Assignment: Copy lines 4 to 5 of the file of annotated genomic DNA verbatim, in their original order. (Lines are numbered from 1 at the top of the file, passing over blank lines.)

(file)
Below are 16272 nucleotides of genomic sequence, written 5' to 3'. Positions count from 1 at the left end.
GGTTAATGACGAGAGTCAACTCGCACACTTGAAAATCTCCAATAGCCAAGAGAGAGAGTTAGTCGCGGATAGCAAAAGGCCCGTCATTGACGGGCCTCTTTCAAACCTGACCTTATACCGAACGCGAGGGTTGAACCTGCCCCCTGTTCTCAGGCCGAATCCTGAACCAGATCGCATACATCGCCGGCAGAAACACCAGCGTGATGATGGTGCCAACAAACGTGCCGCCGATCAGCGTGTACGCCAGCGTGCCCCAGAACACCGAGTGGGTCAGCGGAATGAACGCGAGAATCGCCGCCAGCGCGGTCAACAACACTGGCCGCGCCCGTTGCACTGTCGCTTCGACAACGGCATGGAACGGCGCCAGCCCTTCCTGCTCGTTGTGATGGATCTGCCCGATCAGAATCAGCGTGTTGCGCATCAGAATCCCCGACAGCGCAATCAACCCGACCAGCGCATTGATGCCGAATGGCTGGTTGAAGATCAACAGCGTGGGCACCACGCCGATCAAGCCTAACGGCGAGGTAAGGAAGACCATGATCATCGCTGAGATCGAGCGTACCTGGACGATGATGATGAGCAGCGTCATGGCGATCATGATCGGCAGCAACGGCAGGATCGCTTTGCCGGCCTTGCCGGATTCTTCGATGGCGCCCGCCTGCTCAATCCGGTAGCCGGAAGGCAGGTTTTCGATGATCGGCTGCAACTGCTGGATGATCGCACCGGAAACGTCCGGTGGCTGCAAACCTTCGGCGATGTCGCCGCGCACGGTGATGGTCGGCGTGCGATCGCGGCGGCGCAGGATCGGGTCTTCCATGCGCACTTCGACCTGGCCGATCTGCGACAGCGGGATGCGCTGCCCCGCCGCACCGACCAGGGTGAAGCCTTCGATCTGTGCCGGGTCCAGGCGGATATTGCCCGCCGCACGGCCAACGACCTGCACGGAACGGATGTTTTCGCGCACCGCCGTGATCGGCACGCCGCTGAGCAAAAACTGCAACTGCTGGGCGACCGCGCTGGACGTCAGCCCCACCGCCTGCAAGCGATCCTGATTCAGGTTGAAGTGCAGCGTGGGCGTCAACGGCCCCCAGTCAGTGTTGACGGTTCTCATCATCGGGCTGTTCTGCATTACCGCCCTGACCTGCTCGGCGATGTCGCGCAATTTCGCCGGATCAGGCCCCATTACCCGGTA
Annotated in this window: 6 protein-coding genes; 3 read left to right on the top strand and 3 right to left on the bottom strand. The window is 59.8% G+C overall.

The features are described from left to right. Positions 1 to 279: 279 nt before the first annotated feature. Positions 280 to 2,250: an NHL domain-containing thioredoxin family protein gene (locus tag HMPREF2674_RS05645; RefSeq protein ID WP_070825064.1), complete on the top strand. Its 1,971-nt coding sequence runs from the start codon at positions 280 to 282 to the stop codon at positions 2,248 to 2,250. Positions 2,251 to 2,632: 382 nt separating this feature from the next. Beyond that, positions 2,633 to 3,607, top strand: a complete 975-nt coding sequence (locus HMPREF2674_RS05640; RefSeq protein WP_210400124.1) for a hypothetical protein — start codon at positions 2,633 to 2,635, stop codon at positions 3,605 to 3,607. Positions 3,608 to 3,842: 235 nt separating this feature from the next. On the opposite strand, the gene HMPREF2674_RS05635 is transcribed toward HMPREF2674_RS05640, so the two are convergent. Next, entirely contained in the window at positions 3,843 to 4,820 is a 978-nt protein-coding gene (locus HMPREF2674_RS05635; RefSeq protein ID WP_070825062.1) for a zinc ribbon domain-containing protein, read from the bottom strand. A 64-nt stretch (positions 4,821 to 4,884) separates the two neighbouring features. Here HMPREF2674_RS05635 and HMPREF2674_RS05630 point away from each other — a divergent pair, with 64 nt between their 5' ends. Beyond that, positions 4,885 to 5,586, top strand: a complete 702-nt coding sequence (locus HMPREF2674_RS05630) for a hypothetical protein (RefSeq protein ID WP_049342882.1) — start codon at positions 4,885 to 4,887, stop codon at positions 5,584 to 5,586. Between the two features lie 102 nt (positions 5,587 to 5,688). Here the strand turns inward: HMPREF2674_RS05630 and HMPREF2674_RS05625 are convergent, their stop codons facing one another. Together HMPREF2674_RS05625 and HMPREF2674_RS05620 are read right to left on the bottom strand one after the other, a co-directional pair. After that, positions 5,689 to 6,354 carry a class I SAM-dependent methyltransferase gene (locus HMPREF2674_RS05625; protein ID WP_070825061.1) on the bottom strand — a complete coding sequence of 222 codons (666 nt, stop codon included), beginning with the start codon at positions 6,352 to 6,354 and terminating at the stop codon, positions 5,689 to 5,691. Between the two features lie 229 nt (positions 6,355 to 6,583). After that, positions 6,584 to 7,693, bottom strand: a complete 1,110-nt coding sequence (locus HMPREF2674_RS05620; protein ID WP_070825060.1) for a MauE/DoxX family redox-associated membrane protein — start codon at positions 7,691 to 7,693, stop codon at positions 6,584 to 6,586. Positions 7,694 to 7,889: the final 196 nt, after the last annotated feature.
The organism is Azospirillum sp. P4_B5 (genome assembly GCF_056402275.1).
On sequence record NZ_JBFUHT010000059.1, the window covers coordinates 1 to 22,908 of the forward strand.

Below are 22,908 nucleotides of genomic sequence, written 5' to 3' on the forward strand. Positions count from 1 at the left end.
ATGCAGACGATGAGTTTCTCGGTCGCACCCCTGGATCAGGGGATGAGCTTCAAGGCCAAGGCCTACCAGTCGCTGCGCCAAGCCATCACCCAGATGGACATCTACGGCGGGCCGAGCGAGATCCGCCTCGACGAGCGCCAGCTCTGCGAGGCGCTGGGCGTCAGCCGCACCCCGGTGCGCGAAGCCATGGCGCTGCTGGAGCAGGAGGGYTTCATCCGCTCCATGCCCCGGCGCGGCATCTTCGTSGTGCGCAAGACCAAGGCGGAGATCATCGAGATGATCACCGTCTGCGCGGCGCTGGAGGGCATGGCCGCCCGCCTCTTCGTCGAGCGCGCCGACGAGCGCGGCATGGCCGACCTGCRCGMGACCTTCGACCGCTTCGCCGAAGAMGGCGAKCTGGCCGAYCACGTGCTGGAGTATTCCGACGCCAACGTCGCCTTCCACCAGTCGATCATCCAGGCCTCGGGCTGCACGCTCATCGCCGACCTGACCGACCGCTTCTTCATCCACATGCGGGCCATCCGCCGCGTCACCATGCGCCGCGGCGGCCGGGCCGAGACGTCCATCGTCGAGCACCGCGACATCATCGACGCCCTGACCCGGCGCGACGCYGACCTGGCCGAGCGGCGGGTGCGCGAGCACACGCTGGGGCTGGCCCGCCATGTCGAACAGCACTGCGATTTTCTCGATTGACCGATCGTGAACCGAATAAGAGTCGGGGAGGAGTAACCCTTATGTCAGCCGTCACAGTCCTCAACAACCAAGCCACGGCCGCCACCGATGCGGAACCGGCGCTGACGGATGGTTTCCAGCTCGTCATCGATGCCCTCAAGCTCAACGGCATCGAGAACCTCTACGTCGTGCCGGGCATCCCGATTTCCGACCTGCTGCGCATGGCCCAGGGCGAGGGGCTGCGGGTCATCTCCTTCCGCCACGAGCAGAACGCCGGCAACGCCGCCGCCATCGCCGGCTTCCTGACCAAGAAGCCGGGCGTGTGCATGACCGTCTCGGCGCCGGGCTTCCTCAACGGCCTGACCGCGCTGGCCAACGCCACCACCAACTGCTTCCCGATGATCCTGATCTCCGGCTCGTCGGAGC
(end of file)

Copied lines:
The features are described from left to right. Positions 1 to 279: 279 nt before the first annotated feature. Positions 280 to 2,250: an NHL domain-containing thioredoxin family protein gene (locus tag HMPREF2674_RS05645; RefSeq protein ID WP_070825064.1), complete on the top strand. Its 1,971-nt coding sequence runs from the start codon at positions 280 to 282 to the stop codon at positions 2,248 to 2,250. Positions 2,251 to 2,632: 382 nt separating this feature from the next. Beyond that, positions 2,633 to 3,607, top strand: a complete 975-nt coding sequence (locus HMPREF2674_RS05640; RefSeq protein WP_210400124.1) for a hypothetical protein — start codon at positions 2,633 to 2,635, stop codon at positions 3,605 to 3,607. Positions 3,608 to 3,842: 235 nt separating this feature from the next. On the opposite strand, the gene HMPREF2674_RS05635 is transcribed toward HMPREF2674_RS05640, so the two are convergent. Next, entirely contained in the window at positions 3,843 to 4,820 is a 978-nt protein-coding gene (locus HMPREF2674_RS05635; RefSeq protein ID WP_070825062.1) for a zinc ribbon domain-containing protein, read from the bottom strand. A 64-nt stretch (positions 4,821 to 4,884) separates the two neighbouring features. Here HMPREF2674_RS05635 and HMPREF2674_RS05630 point away from each other — a divergent pair, with 64 nt between their 5' ends. Beyond that, positions 4,885 to 5,586, top strand: a complete 702-nt coding sequence (locus HMPREF2674_RS05630) for a hypothetical protein (RefSeq protein ID WP_049342882.1) — start codon at positions 4,885 to 4,887, stop codon at positions 5,584 to 5,586. Between the two features lie 102 nt (positions 5,587 to 5,688). Here the strand turns inward: HMPREF2674_RS05630 and HMPREF2674_RS05625 are convergent, their stop codons facing one another. Together HMPREF2674_RS05625 and HMPREF2674_RS05620 are read right to left on the bottom strand one after the other, a co-directional pair. After that, positions 5,689 to 6,354 carry a class I SAM-dependent methyltransferase gene (locus HMPREF2674_RS05625; protein ID WP_070825061.1) on the bottom strand — a complete coding sequence of 222 codons (666 nt, stop codon included), beginning with the start codon at positions 6,352 to 6,354 and terminating at the stop codon, positions 5,689 to 5,691. Between the two features lie 229 nt (positions 6,355 to 6,583). After that, positions 6,584 to 7,693, bottom strand: a complete 1,110-nt coding sequence (locus HMPREF2674_RS05620; protein ID WP_070825060.1) for a MauE/DoxX family redox-associated membrane protein — start codon at positions 7,691 to 7,693, stop codon at positions 6,584 to 6,586. Positions 7,694 to 7,889: the final 196 nt, after the last annotated feature.
The organism is Azospirillum sp. P4_B5 (genome assembly GCF_056402275.1).